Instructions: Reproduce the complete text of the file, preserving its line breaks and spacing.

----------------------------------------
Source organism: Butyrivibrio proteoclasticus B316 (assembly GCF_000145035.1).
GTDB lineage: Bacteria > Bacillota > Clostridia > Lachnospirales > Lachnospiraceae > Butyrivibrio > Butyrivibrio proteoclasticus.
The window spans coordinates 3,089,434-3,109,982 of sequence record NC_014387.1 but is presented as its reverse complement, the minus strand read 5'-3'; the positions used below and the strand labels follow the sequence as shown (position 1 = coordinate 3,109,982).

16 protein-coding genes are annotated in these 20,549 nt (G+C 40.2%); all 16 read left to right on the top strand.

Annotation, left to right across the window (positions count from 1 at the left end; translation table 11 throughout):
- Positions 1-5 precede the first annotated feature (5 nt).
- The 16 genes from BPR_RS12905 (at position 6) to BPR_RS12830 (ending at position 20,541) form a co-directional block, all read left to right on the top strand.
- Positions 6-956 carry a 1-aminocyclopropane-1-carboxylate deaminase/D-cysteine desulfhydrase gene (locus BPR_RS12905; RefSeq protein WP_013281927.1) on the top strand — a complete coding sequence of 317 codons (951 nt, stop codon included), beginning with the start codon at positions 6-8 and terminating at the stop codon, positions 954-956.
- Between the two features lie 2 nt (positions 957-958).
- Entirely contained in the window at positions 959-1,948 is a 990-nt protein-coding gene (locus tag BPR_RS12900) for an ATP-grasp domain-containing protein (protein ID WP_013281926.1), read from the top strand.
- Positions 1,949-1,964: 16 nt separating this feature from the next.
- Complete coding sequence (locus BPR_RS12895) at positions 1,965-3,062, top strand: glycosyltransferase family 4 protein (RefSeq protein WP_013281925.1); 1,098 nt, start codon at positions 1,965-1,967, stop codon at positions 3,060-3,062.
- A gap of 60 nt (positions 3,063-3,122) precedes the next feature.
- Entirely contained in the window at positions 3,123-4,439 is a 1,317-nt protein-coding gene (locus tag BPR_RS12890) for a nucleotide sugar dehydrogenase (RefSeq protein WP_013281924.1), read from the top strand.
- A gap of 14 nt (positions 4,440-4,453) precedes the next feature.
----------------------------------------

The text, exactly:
Source organism: Butyrivibrio proteoclasticus B316 (assembly GCF_000145035.1).
GTDB lineage: Bacteria > Bacillota > Clostridia > Lachnospirales > Lachnospiraceae > Butyrivibrio > Butyrivibrio proteoclasticus.
The window spans coordinates 3,089,434-3,109,982 of sequence record NC_014387.1 but is presented as its reverse complement, the minus strand read 5'-3'; the positions used below and the strand labels follow the sequence as shown (position 1 = coordinate 3,109,982).

16 protein-coding genes are annotated in these 20,549 nt (G+C 40.2%); all 16 read left to right on the top strand.

Annotation, left to right across the window (positions count from 1 at the left end; translation table 11 throughout):
- Positions 1-5 precede the first annotated feature (5 nt).
- The 16 genes from BPR_RS12905 (at position 6) to BPR_RS12830 (ending at position 20,541) form a co-directional block, all read left to right on the top strand.
- Positions 6-956 carry a 1-aminocyclopropane-1-carboxylate deaminase/D-cysteine desulfhydrase gene (locus BPR_RS12905; RefSeq protein WP_013281927.1) on the top strand — a complete coding sequence of 317 codons (951 nt, stop codon included), beginning with the start codon at positions 6-8 and terminating at the stop codon, positions 954-956.
- Between the two features lie 2 nt (positions 957-958).
- Entirely contained in the window at positions 959-1,948 is a 990-nt protein-coding gene (locus tag BPR_RS12900) for an ATP-grasp domain-containing protein (protein ID WP_013281926.1), read from the top strand.
- Positions 1,949-1,964: 16 nt separating this feature from the next.
- Complete coding sequence (locus BPR_RS12895) at positions 1,965-3,062, top strand: glycosyltransferase family 4 protein (RefSeq protein WP_013281925.1); 1,098 nt, start codon at positions 1,965-1,967, stop codon at positions 3,060-3,062.
- A gap of 60 nt (positions 3,063-3,122) precedes the next feature.
- Entirely contained in the window at positions 3,123-4,439 is a 1,317-nt protein-coding gene (locus tag BPR_RS12890) for a nucleotide sugar dehydrogenase (RefSeq protein WP_013281924.1), read from the top strand.
- A gap of 14 nt (positions 4,440-4,453) precedes the next feature.